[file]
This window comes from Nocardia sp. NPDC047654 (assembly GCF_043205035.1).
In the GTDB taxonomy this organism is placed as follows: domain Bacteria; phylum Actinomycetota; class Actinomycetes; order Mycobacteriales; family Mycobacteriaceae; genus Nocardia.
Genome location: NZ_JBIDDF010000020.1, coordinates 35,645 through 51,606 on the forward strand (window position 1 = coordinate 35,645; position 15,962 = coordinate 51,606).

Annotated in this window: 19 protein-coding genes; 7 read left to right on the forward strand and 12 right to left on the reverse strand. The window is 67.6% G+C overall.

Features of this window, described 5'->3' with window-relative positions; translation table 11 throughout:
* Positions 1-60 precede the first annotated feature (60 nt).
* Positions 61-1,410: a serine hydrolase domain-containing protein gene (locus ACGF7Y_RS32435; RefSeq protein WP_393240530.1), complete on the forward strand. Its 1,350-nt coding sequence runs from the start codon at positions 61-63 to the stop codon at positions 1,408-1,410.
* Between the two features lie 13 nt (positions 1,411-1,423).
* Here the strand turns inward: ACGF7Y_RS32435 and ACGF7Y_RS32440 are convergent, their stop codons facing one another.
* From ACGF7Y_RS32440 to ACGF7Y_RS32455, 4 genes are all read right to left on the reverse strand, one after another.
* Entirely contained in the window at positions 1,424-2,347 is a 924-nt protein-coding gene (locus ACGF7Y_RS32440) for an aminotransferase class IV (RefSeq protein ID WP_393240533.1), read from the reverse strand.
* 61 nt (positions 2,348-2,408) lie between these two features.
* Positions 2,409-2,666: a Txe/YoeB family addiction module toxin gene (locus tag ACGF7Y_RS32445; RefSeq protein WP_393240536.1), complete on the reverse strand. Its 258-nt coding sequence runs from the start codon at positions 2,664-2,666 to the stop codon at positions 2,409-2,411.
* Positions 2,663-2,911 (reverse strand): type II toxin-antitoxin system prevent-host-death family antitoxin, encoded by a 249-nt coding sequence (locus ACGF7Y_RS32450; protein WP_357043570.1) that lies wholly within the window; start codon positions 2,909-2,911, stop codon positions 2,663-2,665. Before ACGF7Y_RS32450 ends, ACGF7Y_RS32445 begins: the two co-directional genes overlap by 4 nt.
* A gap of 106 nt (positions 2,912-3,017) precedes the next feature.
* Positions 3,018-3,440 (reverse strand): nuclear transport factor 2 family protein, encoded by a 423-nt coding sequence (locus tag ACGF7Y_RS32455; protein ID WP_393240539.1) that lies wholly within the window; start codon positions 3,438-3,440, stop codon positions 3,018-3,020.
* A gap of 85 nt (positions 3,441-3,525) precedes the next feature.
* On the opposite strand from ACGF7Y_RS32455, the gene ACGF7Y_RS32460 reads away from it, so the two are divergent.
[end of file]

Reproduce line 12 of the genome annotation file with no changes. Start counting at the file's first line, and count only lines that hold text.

* 61 nt (positions 2,348-2,408) lie between these two features.